I just installed a ceiling light in my kitchen, and now I measure a
47V (AC) difference between the light's ground wire and its neutral
wire. Is this normal, or could the ground wire be floating?
No, that is certainly not normal. Check the neutral and ground
connections in the panel, as well as anything that uses those horrible
spring loaded push-in terminals, those are notorious for developing bad
connections, IMO they ought to be banned.
If you are using a digital voltmeter, you could be seeing an open
circuit on the ground wire at the fixture. However, that being said, if
you have an open neutral at the breaker box or service entrance, you
have a serious condition warranting that you call for the utility
service or an electrician immediately. Fire and death by electrocution
are possibilities. Do any appliances or lights behave as the voltage is
too high or too low? If so, you have a serious problem.
If the fixture is working then leave it alone. If the fixture is not
working remove it and hook up a rubber pigtail socket and bulb to the
ceiling wiring to check it. Stop using your voltmeter. I'm guessing that
you are checking the voltage between the neutral with the fixture lit and
the grounding conductor.
I concur. Work your way back from the fixture with a voltmeter and see
where you lose that 47V.
Story about spring loaded terminals: I helped a friend diagnose a
flickering lights problem at his house. It seems that one circuit,
heavily loaded was fed through a receptacle using these spring loaded
contacts (in one set and out the other). It was the first device on the
branch circuit and was easy to diagnose. Although nothing was plugged
into it, the device was hot (thermally)!
I just had a circuit go dead in my house the other night, tracked it
down to the very same problem. I decided that while I'd already messed
up all the clocks finding the right breaker, I'd use that opportunity to
shut things down and replace the last few of the original upstairs
receptacles I hadn't gotten to yet and in that process I found one more
blackened corroded wire that had been arcing and was a failure or fire
waiting to happen.
The contact area is simply too small, it heats up and then the spring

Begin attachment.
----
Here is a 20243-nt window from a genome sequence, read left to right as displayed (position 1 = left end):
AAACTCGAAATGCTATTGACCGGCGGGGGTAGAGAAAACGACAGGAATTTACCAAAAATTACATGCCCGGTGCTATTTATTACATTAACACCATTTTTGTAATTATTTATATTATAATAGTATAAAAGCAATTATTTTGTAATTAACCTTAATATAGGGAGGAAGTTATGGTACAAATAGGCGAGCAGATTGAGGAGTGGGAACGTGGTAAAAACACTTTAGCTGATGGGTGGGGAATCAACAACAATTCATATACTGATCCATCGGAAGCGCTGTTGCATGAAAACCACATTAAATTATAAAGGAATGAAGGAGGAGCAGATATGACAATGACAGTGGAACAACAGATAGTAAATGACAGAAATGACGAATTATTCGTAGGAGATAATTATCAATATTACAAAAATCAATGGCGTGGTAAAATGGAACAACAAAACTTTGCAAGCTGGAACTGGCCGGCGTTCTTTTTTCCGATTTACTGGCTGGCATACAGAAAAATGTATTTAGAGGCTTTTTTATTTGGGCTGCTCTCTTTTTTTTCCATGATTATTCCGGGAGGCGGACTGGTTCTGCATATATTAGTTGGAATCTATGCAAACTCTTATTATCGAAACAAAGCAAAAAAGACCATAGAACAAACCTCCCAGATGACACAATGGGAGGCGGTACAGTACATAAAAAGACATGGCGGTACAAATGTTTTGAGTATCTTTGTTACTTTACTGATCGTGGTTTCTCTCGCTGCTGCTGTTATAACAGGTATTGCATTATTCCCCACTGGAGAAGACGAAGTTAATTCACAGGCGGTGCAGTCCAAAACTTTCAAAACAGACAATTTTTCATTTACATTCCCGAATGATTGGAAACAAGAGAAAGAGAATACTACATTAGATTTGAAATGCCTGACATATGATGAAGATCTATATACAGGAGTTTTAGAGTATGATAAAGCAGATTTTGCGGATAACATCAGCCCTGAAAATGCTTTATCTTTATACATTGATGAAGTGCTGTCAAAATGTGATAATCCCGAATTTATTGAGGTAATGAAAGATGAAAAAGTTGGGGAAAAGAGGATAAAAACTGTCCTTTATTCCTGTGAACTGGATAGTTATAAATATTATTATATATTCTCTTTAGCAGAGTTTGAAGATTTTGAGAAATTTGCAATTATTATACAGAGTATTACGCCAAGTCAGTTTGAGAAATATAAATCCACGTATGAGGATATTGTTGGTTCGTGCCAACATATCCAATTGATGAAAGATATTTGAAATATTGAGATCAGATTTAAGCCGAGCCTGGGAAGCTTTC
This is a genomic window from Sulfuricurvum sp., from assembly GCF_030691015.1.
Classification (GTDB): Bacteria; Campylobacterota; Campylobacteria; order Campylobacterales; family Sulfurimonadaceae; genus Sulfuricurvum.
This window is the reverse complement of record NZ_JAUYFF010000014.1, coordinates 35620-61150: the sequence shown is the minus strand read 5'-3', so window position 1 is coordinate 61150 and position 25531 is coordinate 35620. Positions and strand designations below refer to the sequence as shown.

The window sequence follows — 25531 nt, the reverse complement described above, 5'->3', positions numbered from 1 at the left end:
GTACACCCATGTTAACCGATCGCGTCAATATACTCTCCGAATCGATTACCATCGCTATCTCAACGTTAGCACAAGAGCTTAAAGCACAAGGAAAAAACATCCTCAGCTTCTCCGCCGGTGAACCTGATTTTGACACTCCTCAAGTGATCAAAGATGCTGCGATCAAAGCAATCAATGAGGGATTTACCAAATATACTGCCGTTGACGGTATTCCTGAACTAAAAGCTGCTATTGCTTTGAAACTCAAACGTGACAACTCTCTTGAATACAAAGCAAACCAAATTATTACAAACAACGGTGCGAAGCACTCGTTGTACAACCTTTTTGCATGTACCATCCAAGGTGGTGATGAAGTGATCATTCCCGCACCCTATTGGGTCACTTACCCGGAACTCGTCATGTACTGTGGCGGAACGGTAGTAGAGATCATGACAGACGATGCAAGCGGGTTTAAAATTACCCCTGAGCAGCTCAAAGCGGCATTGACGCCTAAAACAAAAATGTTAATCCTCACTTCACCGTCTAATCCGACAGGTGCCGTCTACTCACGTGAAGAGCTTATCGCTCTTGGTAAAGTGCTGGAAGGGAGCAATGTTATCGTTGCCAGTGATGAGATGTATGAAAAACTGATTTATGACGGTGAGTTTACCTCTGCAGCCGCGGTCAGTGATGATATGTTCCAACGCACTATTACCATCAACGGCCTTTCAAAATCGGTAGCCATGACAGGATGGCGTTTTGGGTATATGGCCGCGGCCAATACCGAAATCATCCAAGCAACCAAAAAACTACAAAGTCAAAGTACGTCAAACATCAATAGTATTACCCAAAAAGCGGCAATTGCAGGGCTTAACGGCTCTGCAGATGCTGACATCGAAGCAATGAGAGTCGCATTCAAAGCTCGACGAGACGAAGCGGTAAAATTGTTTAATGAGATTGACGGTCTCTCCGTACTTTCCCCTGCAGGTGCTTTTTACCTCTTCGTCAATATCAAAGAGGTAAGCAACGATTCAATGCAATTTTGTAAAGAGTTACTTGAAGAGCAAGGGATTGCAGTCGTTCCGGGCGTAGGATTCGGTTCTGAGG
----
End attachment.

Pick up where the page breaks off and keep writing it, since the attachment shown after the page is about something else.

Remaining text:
loses tension and it starts to arc and heat up more. These things are a
safety nightmare, I will never understand why the NEC is so nitpicky
about some things yet lets major issues like these slide right by. Spend
a few bucks more for decent receptacles, it's cheap insurance and peace
of mind, not to mention plugs won't start falling out in a few years.
More than a few volts between the neutral and ground indicates that they are
not connected together. If they are properly connected together in the
entrance panel and the fixture is working, the ground is disconnected
somewhere (floating). Use a bulb in a pigtail socket to check this. It
should light from hot to neutral and from hot to ground. Be careful as a
floating ground can cause dangerous voltages to appear on supposedly
grounded metal parts, especially if you connect a load from hot to the
I'm not sure if these things are still available. All I've seen at the
local Home Despot are screw terminal types. Either the basic 'wrap the
wire around the screw' or the 'stick the straight wire in the hole and
apply pressure via an internal screw and clamp'. None depending on a
Besides that, I don't like using receptacles for a feed-thru. Pigtails
wherever possible, unless the box is too small to contain the extra
wires and nuts.
I think this is scary advice. The OP seems a bit out of his depth here.
He would be better advised to hire a competent electrician to get to the
bottom of this situation. There may be a perfectly rational explanation